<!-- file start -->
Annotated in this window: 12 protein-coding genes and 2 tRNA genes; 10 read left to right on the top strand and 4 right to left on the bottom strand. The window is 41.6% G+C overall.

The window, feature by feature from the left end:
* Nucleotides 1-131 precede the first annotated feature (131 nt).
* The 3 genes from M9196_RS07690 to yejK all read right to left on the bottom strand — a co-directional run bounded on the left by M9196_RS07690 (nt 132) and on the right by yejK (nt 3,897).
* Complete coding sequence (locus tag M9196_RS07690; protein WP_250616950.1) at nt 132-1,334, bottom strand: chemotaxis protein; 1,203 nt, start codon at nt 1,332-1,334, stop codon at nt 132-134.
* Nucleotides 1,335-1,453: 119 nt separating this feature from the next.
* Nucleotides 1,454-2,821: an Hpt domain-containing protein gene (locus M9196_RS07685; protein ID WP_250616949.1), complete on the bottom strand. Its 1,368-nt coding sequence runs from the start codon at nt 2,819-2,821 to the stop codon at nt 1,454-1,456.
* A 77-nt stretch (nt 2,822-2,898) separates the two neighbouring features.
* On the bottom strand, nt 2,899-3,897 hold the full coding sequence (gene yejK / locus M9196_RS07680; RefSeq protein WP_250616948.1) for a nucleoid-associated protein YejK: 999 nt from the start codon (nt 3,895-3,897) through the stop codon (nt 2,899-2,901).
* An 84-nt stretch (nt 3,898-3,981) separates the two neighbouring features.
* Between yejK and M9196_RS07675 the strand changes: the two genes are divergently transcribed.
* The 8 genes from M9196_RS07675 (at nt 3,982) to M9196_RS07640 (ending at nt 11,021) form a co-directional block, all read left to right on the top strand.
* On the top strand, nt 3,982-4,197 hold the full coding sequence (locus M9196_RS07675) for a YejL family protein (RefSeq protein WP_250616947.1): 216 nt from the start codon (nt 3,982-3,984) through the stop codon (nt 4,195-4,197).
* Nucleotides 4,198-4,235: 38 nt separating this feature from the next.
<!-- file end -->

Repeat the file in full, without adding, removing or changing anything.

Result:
Annotated in this window: 12 protein-coding genes and 2 tRNA genes; 10 read left to right on the top strand and 4 right to left on the bottom strand. The window is 41.6% G+C overall.

The window, feature by feature from the left end:
* Nucleotides 1-131 precede the first annotated feature (131 nt).
* The 3 genes from M9196_RS07690 to yejK all read right to left on the bottom strand — a co-directional run bounded on the left by M9196_RS07690 (nt 132) and on the right by yejK (nt 3,897).
* Complete coding sequence (locus tag M9196_RS07690; protein WP_250616950.1) at nt 132-1,334, bottom strand: chemotaxis protein; 1,203 nt, start codon at nt 1,332-1,334, stop codon at nt 132-134.
* Nucleotides 1,335-1,453: 119 nt separating this feature from the next.
* Nucleotides 1,454-2,821: an Hpt domain-containing protein gene (locus M9196_RS07685; protein ID WP_250616949.1), complete on the bottom strand. Its 1,368-nt coding sequence runs from the start codon at nt 2,819-2,821 to the stop codon at nt 1,454-1,456.
* A 77-nt stretch (nt 2,822-2,898) separates the two neighbouring features.
* On the bottom strand, nt 2,899-3,897 hold the full coding sequence (gene yejK / locus M9196_RS07680; RefSeq protein WP_250616948.1) for a nucleoid-associated protein YejK: 999 nt from the start codon (nt 3,895-3,897) through the stop codon (nt 2,899-2,901).
* An 84-nt stretch (nt 3,898-3,981) separates the two neighbouring features.
* Between yejK and M9196_RS07675 the strand changes: the two genes are divergently transcribed.
* The 8 genes from M9196_RS07675 (at nt 3,982) to M9196_RS07640 (ending at nt 11,021) form a co-directional block, all read left to right on the top strand.
* On the top strand, nt 3,982-4,197 hold the full coding sequence (locus M9196_RS07675) for a YejL family protein (RefSeq protein WP_250616947.1): 216 nt from the start codon (nt 3,982-3,984) through the stop codon (nt 4,195-4,197).
* Nucleotides 4,198-4,235: 38 nt separating this feature from the next.